For two years the man and his wife held her captive. Dirty and dressed in rags, she was taught how to make medicines to sell at the local town nearby. She was their slave. Every night Mia would cry and clutch her one star she still had from years ago, longing for her wolf family. Mia spent everyday making medicine, and waiting on the humans. Her lunch was nothing more than dry bread and curdled milk, while they feasted on salad and fresh fish that Mia caught. They would yell at Mia to hurry to the market in and sell the medicine. When she returned they would snatch the money, leaving Mia with nothing.

Meanwhile, in the woods, the wolves had never forgotten their Mia. Although they believed Mia had run away for another life, they never stopped searching for her. Finally, their search had come to an end. One night, as exhausted Mia lay sleeping, the wolves gently took her from her bed, and carried her onto their boat. Mia woke confused and dazed. She didn’t know what was going on. Had she been taken prisoner again?

The wolves were also confused and hurt, thinking that Mia had abandoned them all those years ago.

‘Why are you angry with me?’ shouted Mia.
‘You left us,’ growled the sad and angry wolf, slamming the door behind him.

Mia thought long and hard, and then it all began to make sense. She pieced it together in her mind. The day Mia was taken, the wolves believed she had run away. They didn’t understand she was taken from them, her canine family.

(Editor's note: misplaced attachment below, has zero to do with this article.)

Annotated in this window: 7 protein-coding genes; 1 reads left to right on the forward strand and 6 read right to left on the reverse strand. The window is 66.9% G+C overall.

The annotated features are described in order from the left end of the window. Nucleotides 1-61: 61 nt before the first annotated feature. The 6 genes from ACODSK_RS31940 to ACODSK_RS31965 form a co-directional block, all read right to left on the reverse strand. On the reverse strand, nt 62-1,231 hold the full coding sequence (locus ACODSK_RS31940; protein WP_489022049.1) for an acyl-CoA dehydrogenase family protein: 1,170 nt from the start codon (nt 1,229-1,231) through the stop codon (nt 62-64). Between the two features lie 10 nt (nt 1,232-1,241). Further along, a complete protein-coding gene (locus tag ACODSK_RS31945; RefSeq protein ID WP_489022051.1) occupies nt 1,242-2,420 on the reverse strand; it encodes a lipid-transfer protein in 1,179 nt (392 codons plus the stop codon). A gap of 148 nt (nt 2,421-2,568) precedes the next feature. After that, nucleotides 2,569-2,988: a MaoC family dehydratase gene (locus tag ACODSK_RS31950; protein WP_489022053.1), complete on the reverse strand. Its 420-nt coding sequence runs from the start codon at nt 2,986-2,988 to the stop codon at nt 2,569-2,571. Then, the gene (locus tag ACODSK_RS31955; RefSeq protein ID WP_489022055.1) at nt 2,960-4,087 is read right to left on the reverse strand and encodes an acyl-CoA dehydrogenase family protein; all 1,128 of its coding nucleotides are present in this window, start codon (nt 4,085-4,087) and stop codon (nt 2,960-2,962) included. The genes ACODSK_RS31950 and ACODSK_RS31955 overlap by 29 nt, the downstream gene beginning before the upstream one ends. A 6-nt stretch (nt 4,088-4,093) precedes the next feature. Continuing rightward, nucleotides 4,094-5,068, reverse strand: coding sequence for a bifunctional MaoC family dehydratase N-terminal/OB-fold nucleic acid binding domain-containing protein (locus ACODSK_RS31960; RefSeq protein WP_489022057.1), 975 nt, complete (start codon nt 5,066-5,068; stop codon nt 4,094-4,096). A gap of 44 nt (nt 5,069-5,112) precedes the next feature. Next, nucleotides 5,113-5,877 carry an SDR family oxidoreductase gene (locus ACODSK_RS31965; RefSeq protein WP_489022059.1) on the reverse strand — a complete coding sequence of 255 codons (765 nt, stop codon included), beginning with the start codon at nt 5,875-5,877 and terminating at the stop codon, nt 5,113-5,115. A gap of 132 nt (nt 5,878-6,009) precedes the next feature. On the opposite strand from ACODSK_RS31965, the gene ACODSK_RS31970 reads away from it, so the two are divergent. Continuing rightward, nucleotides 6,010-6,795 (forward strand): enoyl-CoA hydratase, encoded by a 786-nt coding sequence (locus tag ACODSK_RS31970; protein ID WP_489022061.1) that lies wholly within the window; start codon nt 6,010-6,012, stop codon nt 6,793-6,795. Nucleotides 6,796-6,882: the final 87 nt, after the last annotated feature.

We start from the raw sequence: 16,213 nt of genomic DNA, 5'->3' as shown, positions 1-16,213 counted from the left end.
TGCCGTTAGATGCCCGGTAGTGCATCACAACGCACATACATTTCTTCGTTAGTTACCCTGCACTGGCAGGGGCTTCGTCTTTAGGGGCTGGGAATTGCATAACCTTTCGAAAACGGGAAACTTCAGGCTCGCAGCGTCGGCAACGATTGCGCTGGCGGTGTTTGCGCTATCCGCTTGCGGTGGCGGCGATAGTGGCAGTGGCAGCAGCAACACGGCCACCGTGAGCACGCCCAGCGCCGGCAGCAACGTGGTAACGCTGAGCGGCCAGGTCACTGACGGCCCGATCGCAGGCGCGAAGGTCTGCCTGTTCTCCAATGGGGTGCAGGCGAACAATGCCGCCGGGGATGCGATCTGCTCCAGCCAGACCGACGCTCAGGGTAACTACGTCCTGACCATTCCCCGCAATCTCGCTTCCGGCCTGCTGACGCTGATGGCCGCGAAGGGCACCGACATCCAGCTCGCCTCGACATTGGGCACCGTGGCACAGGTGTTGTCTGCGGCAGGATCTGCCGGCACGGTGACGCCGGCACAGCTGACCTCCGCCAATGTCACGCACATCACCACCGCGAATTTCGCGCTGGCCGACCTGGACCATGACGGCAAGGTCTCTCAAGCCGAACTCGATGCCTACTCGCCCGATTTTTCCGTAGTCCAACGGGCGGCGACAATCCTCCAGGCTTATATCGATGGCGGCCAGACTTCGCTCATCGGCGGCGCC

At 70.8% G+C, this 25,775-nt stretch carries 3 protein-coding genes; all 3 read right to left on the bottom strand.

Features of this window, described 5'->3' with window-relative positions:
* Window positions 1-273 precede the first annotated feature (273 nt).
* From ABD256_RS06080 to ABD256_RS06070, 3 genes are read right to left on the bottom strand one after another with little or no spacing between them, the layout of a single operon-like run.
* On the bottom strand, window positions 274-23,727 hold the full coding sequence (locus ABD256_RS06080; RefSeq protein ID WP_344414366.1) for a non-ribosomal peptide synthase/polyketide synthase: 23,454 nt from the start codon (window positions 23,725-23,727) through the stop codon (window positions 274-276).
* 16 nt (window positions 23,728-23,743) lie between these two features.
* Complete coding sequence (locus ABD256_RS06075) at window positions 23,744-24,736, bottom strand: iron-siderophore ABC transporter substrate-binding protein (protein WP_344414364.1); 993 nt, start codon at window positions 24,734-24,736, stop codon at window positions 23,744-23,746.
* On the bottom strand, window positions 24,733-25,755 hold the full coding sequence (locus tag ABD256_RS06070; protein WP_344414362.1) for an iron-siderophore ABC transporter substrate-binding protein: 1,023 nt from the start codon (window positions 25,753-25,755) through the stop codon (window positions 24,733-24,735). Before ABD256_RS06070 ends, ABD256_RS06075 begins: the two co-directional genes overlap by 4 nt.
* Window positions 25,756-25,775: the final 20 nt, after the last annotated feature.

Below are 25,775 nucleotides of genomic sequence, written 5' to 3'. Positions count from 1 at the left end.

“ I was captured!” screamed Mia through the closed door.

The wolf returned, ready to listen.

“ I wouldn’t swap you guys for the world!” cried Mia.

The wolves embraced Mia and vowed to always protect her. Mia no longer felt scared of the dark. The pack remained on guard and hoped the evil humans would never return. Guess what …

THEY NEVER DID!


This is Ella’s first story published with Alphabet Soup. If YOU would like to send us a story, drawing, poem, or book review, check out our submission guidelines. Happy writing!

THE LITTLE GIRL WHO LIVED DOWN THE STREET

by Caitlin, 11, VIC

The little girl who lives down the street
My sister says she’s a creep
Mum says don’t go near
I reckon she thinks I fear
I wish I could explain why
But all my father does is sigh
One night I go down the street
I make sure that I creep
I see the little girl who lives down the street in a car
I can’t see why she’s looking so far,
Until I see a shooting star
The little girl who lived down the street
Maybe she isn’t such a creep


This is Caitlin’s first poem published with Alphabet Soup. If YOU would like to send us a story, drawing, poem, or book review, check out our submission guidelines. Happy writing!

August is our favourite month at Alphabet Soup. August means Children’s Book Week in Australia and that means celebrations of authors, illustrators and children’s books! (And often a Book Week dress-up parade — which our editor really adores.)

Meanwhile, our Top Reads team has been reading as if reading is a new Olympic event — so it’s time for some book recommendations. Go team!

You’ll find a recommended list from our Top Reads Team on the last day of every month (February to November). If you missed last month’s, don’t forget to check out the July Top Reads.

*All our Top Readers are kids aged 13 and under. No grownups allowed!

Summer
by Tanishkaa, 8, NSW

Travelling to different beaches
Eating ice cream and peaches
Renting a holiday house
Finding a new pet mouse
Exploring an enormous cave
Surfing on the largest wave
Flying the most colourful kite
Chasing a lorikeet in its flight
The endless joys of summer
Certainly break the winter slumber.


This is Tanishkaa’s first poem published with Alphabet Soup. If YOU would like to send us a story, drawing, poem, or book review, check out our submission guidelines. Happy writing!